The various makerspaces we visited in the past year all shared a common focus on prototyping tools. Whether they preferred cardboard and tape or computer-controlled routers and foam board, the makers we met emphasized prototypes and models, and they moved regularly from idea to physical example and back to a revised idea.

Even before the Maker Lab opened, we began working with Dallas-based artist and ACU alumnus Rolando Diaz (’79) on a project that would merge traditional art with the Maker Lab’s digital fabrication tools. Over the last few weeks Rolando has worked with Brandon Young from ACU Art & Design and Lyndell Lee in the Maker Lab to take a concept from early drawings to a final piece he showed Friday at the Maker Lab’s open house.

We had an opportunity to visit with Rolando in Abilene and in his Dallas studio, and we continue to be impressed with how easily he moves between a wide range of formats and media. The film below follows him through production of his piece Forbidden Fruit, a reflection on the beauty and sense of loss of his native Cuba.

Ro hopes to use this small model as a prototype for a five-foot version, to be unveiled at his annual gallery show in Dallas this December. We asked him to give us the backstory on “Forbidden Fruit,” the series of paintings on which the sculpture is based.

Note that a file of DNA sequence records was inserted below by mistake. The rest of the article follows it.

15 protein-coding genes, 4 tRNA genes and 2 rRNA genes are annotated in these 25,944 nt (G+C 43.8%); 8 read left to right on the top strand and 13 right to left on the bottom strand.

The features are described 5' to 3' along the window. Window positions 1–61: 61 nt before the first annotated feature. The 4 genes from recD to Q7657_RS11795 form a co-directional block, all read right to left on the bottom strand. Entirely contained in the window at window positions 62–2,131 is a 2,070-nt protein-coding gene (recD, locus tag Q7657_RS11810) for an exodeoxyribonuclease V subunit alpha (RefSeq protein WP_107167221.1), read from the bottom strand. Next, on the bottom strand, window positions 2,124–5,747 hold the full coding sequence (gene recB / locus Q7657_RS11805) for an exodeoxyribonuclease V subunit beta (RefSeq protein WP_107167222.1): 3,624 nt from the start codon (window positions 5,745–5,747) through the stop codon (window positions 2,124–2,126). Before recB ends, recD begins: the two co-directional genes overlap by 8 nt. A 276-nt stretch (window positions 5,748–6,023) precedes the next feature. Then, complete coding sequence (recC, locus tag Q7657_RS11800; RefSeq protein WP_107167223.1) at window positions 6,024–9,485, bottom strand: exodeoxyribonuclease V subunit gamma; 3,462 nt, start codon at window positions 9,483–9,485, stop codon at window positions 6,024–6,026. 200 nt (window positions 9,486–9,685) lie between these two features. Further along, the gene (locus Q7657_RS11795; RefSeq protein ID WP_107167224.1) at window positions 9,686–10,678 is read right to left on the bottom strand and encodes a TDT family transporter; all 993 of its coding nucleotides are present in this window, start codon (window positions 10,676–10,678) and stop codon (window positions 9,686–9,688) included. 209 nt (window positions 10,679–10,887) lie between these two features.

On Protoyping

If you haven’t seen it already, the short film We Are Makers also introduces the iterative process of design in conversations like this piece from Allan Chochinov at the Visible Futures Lab at SVA:

“It is a tenet design consulting that you need to create something very quickly, sort of the smallest possible thing to earn trust. . . You can have a bunch of people meeting about what should we make, what should we do, but as soon as you give them something to react to, really give them anything to react to, you can make much faster progress.”

Allan emphasizes that prototypes can often make collaboration tangible, putting something in the hands of participants to help move the conversation forward. Come by the Maker Lab and you’ll see a wide range of early models and projects, most of them finished but many of them imperfect in ways that also helped shape the final product.